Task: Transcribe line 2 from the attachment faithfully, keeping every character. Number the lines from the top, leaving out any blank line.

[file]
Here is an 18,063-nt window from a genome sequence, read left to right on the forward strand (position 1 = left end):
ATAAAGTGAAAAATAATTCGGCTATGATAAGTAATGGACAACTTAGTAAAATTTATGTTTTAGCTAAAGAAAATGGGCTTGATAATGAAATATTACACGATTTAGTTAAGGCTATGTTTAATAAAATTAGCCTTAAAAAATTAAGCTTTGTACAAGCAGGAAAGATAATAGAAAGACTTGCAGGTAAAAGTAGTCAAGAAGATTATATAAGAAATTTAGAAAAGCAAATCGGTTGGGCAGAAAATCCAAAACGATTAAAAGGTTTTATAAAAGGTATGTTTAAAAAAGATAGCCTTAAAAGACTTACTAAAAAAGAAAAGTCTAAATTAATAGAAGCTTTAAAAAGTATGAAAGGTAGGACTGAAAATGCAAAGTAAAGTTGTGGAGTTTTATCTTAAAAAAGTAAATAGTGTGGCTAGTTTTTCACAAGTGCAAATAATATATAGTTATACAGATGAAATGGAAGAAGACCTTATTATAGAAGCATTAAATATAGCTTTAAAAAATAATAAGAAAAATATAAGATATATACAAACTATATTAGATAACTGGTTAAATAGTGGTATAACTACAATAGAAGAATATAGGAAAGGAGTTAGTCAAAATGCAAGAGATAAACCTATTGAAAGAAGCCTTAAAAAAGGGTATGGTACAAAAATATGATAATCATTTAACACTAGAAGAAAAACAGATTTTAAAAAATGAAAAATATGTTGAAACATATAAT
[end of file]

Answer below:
ATAAAGTGAAAAATAATTCGGCTATGATAAGTAATGGACAACTTAGTAAAATTTATGTTTTAGCTAAAGAAAATGGGCTTGATAATGAAATATTACACGATTTAGTTAAGGCTATGTTTAATAAAATTAGCCTTAAAAAATTAAGCTTTGTACAAGCAGGAAAGATAATAGAAAGACTTGCAGGTAAAAGTAGTCAAGAAGATTATATAAGAAATTTAGAAAAGCAAATCGGTTGGGCAGAAAATCCAAAACGATTAAAAGGTTTTATAAAAGGTATGTTTAAAAAAGATAGCCTTAAAAGACTTACTAAAAAAGAAAAGTCTAAATTAATAGAAGCTTTAAAAAGTATGAAAGGTAGGACTGAAAATGCAAAGTAAAGTTGTGGAGTTTTATCTTAAAAAAGTAAATAGTGTGGCTAGTTTTTCACAAGTGCAAATAATATATAGTTATACAGATGAAATGGAAGAAGACCTTATTATAGAAGCATTAAATATAGCTTTAAAAAATAATAAGAAAAATATAAGATATATACAAACTATATTAGATAACTGGTTAAATAGTGGTATAACTACAATAGAAGAATATAGGAAAGGAGTTAGTCAAAATGCAAGAGATAAACCTATTGAAAGAAGCCTTAAAAAAGGGTATGGTACAAAAATATGATAATCATTTAACACTAGAAGAAAAACAGATTTTAAAAAATGAAAAATATGTTGAAACATATAAT